Both Asian and American ginseng seem to have minor blood sugar control benefits.
Ginseng is a medicinal herb used for a wide range of ailments. Ginseng has been proposed to help control blood sugar by:
- Supporting insulin. Ginseng may enhance insulin secretion, binding, and sensitivity.
- Promoting glucose transport. Ginseng may increase the movement of sugar from the bloodstream into cells.
- Reducing glucose absorption. Ginseng may reduce the absorption of sugar in the digestive tract.
Ginseng refers to a group of plants recognized for their medicinal effects. The two most-widely used types of ginseng are Panax ginseng, also known as Asian, Chinese, and Korean ginseng, and American ginseng (Panax quinquefolius).
Ginseng has a long history of use in traditional Chinese medicine, and today it is one of the most popular dietary supplements worldwide. Ginseng preparations are made from the roots, which contain the highest concentrations of active ingredients.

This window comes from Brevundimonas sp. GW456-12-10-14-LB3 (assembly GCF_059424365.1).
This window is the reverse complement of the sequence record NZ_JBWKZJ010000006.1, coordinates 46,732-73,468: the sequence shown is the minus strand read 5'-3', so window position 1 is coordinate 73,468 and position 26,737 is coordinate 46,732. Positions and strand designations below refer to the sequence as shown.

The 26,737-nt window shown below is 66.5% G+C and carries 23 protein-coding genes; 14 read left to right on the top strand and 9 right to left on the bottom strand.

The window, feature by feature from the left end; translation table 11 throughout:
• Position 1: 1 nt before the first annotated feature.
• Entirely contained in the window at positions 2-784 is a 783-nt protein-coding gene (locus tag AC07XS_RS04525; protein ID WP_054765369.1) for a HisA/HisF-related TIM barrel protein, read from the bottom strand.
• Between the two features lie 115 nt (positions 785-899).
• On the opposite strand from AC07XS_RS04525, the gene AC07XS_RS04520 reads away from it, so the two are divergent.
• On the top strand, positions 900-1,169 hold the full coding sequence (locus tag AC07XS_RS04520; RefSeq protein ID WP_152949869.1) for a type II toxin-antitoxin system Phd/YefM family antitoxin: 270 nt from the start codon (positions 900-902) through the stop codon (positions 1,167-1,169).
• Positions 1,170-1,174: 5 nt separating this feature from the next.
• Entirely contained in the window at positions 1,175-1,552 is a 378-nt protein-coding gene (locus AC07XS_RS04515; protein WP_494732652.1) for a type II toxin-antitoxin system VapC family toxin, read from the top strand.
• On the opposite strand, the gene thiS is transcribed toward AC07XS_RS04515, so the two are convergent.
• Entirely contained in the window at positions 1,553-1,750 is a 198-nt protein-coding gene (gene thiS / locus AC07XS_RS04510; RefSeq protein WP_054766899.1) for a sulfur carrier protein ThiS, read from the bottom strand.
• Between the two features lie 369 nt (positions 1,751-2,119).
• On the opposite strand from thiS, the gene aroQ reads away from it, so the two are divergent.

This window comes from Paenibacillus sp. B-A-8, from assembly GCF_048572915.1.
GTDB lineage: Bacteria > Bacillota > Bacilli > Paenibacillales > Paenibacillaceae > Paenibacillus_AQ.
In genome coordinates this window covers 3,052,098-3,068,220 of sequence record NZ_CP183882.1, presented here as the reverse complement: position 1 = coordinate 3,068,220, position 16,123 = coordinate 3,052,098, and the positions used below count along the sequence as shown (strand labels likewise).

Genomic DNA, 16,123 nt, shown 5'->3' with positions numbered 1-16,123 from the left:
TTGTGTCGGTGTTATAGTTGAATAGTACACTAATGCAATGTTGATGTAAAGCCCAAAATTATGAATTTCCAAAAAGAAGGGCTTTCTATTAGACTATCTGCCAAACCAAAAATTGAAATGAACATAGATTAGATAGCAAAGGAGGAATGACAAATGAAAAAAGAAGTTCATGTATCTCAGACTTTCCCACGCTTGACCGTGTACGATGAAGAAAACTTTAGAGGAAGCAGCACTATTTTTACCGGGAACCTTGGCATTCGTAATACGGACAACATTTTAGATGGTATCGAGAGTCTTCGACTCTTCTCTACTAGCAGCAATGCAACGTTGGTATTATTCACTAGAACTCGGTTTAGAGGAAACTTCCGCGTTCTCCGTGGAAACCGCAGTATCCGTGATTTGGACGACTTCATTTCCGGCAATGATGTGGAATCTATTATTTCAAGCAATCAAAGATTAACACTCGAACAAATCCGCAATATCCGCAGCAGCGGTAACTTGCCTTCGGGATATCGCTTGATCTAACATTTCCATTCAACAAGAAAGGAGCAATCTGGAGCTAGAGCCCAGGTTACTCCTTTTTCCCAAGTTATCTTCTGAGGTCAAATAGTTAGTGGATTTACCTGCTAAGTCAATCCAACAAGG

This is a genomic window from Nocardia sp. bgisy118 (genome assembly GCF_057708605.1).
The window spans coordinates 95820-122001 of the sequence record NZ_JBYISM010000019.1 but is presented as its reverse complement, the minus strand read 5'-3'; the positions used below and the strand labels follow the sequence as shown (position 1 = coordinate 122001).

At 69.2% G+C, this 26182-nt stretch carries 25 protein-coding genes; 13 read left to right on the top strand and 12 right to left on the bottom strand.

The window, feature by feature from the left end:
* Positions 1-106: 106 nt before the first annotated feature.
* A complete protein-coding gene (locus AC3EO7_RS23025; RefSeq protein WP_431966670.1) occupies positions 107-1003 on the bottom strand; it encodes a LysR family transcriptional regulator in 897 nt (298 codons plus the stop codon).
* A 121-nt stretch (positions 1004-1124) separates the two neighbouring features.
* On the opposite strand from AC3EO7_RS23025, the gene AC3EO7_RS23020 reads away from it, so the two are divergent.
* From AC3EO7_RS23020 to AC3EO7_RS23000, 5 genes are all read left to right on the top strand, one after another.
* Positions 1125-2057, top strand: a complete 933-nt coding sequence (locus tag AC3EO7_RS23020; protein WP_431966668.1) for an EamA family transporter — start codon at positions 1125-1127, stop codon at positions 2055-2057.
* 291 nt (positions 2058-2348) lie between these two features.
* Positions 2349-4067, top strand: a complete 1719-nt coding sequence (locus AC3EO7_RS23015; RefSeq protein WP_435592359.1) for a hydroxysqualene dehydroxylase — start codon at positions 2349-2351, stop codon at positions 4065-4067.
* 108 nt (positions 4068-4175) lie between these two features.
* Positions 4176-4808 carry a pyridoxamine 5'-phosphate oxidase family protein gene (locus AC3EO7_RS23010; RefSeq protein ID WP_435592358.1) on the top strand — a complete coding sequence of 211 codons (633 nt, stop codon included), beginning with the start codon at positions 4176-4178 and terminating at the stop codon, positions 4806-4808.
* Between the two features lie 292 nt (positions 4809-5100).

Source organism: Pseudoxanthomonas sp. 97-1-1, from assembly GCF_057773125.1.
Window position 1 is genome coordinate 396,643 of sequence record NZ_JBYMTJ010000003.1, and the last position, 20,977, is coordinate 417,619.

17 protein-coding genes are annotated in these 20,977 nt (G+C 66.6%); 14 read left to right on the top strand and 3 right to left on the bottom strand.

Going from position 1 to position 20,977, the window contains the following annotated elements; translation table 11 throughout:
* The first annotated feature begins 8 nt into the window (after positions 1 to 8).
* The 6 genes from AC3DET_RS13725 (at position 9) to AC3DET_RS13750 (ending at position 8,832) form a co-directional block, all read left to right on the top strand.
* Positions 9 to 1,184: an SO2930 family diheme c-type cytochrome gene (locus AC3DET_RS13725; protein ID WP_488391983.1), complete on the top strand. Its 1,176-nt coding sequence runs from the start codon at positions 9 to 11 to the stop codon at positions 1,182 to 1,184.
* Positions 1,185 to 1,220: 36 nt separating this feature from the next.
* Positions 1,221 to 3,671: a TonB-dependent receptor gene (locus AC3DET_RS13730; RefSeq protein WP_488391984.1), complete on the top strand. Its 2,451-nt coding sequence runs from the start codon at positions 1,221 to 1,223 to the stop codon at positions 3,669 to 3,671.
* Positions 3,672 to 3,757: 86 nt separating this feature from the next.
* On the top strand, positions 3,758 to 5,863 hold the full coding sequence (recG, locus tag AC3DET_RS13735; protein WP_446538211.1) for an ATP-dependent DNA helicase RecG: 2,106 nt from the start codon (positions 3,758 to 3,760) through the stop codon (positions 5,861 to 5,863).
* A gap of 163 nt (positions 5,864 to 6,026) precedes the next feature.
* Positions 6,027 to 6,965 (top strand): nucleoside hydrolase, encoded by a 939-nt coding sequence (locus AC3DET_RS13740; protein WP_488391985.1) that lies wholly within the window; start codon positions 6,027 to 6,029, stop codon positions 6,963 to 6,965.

Ginseng is considered an adaptogen – a herb which helps the body cope with stress. This includes not just the psychological stress most of us experience but also physiological stress such as temperature changes, sleep deprivation, infection. Because of this, ginseng has a wide range of uses, including:
- Enhancing immunity
- Lowering cholesterol
- Boosting energy & workout performance
- Improving mood and other nootropic uses
- Boosting testosterone
- Improving overall health
In addition, both Asian and American ginseng are used for blood sugar control. Human research seems to support their efficacy, although clinicians remain skeptical.
How Ginseng Might Help With Blood Sugar
Researchers have identified the main active ingredients in ginseng, a class of compounds called ginsenosides. Researchers are not yet entirely sure how they work to lower blood sugar, but research-support theories include:
Improving glucose transport
Glucose transport refers to the movement of glucose (sugar) into cells. Ginseng preparations have been demonstrated to increase glucose transport and uptake, resulting in less sugar staying in the bloodstream. 2
Reducing glucose absorption
Some studies report that ginseng reduce the absorption of glucose in the digestive tract, which would result in less sugar reaching the bloodstream. 3